Palm Coast Lot Sales as Indicator of Market

An important component in the price of a home is the value of the underlying land. Actual construction costs can rise for several reasons:

  • General inflation in the economy
  • Shortages of building materials
  • Labor shortages
  • Additional cost of upgrades in building codes
  • Impact fees

These all contributed to the run up in home value from 2001 to 2005. However, the largest  factor in the home value increase was the rise in the cost of building lots. The most common commodity for measuring this in Flagler County is the "Palm Coast Lot." These are the 40,000 lots originally platted by ITT when Palm Coast was born over 30 years ago. These are the lots in the sections referred to by the first letter of their street name (the P section, the R section, the F section, etc.). They are valid indicators because they are fairly uniform, there is a large number of them, and there is an active market for them.

When I first moved to Palm Coast in early 2000, a Palm Coast Lot  (PCL) without canal frontage could be purchased for $4-6K. This price held steady for about a year. Then in 2001, the climb began as builders, speculators, and new home buyers competed for lots. Soon the prices were in the $30K’s and continued to rise from there, mirroring the increase in the rise of home values over that same period. I recently analyzed the past 30 months of sales of PCL’s. What I found confirms that the local real estate did indeed peak in mid 2005. It also shows that, in fact, the market has dropped significantly. We need to look at the market in two ways:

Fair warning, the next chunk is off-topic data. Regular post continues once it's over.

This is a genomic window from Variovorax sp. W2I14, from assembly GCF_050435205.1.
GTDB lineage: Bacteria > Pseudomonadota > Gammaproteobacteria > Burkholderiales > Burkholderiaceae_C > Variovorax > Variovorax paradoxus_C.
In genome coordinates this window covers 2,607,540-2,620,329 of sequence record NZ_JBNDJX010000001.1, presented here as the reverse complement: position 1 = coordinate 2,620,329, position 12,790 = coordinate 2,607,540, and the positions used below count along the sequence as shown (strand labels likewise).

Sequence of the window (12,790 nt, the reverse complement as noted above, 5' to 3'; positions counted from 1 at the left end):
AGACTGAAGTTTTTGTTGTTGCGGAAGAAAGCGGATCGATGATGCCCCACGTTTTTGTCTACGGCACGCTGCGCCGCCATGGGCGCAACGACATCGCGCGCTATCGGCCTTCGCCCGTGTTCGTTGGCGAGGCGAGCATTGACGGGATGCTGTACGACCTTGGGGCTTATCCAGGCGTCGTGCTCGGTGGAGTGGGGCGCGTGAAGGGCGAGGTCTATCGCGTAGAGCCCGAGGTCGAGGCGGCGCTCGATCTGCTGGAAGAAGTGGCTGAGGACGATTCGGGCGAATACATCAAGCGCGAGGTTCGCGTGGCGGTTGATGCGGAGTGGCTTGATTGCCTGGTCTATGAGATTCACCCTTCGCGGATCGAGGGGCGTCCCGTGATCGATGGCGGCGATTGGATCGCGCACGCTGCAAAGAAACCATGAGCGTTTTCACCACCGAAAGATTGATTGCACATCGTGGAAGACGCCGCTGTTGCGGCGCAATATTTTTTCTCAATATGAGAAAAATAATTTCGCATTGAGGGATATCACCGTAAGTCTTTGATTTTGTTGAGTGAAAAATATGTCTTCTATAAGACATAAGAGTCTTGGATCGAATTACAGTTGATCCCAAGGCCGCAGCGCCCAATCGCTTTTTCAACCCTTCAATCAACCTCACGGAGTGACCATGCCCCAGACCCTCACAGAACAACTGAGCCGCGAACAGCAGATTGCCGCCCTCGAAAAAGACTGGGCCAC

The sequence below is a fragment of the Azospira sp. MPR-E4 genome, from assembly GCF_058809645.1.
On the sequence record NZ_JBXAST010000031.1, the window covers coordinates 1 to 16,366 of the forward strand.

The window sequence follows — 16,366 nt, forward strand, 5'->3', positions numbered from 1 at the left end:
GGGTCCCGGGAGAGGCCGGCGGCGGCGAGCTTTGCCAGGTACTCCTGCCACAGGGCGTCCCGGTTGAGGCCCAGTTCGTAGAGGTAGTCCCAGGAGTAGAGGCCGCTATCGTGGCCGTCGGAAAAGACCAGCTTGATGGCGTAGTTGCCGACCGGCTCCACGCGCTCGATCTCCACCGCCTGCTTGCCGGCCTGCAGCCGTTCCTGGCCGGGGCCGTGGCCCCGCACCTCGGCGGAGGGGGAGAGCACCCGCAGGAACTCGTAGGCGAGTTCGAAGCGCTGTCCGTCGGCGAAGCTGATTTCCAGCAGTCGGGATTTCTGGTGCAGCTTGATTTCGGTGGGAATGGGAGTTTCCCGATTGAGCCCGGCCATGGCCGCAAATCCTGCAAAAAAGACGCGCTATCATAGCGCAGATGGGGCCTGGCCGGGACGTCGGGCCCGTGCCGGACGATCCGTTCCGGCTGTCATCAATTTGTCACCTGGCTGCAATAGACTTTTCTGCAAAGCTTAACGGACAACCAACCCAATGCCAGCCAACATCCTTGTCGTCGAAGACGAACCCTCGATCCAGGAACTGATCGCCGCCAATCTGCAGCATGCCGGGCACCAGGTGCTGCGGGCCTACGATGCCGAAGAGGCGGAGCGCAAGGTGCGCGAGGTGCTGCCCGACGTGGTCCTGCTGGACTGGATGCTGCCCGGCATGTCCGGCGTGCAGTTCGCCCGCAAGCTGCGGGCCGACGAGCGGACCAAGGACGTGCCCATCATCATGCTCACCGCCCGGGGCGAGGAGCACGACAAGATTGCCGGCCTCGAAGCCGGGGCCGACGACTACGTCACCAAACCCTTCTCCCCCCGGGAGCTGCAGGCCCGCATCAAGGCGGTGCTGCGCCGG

• Price – The prices of PCL’s has edged down somewhat but not much, again mirroring the market for existing single-family homes.
  • Total sales volume – The total value of monthly PCL sales in September of 2006 was $1,772,400, off from $14,004,580 in September a year ago. This is a drop of $12,232,180 or 87%.

Both items are important. The first shows that there is still some demand at current pricing. This gives us some comfort, but the fact that total sales volume is off by 87% tells us that this is not a healthy market. The only people buying now are the ones that don’t have a reason to wait. Everyone else is sitting on the sidelines to see if prices might go a little lower. The sheer drop in the number of sales is startling, falling from a high of 337 in June ’05 to 21 in September ’06. It’s also taking longer to sell a lot. The average number of days on market has risen from a low of 35 days in August ’04 to 129 days in October ’06 (month to date).

Palm Coast Lots sales can be summarized as follows:

  • Inventory up
  • Prices slightly down
  • Sales volume down sharply

How accurately does this reflect the market for the sale of existing single-family homes in Flagler County? Actually, quite accurately:

  • Total sales volume for homes was down 43% from September ’05 to September ’06.
  • Both the sales volume curve and the number of sales curves for PCL’s and homes exhibit the same behavior.
  • The homes curve is slightly less smooth, possibly reflecting the fact that there are fewer home sales per period, making this measure more sensitive to a single large transaction. (In the partial month of October, PCL prices show a decline while home prices show an advance but the home sales include two transactions that totaled $3.875M.)

Conclusion:  Palm Coast Lot sales are a good barometer of the Flagler County single family home resale market. 

 In my next newsletter, I’ll compare the PCL figures with condominium sales.

Toby Tobin 

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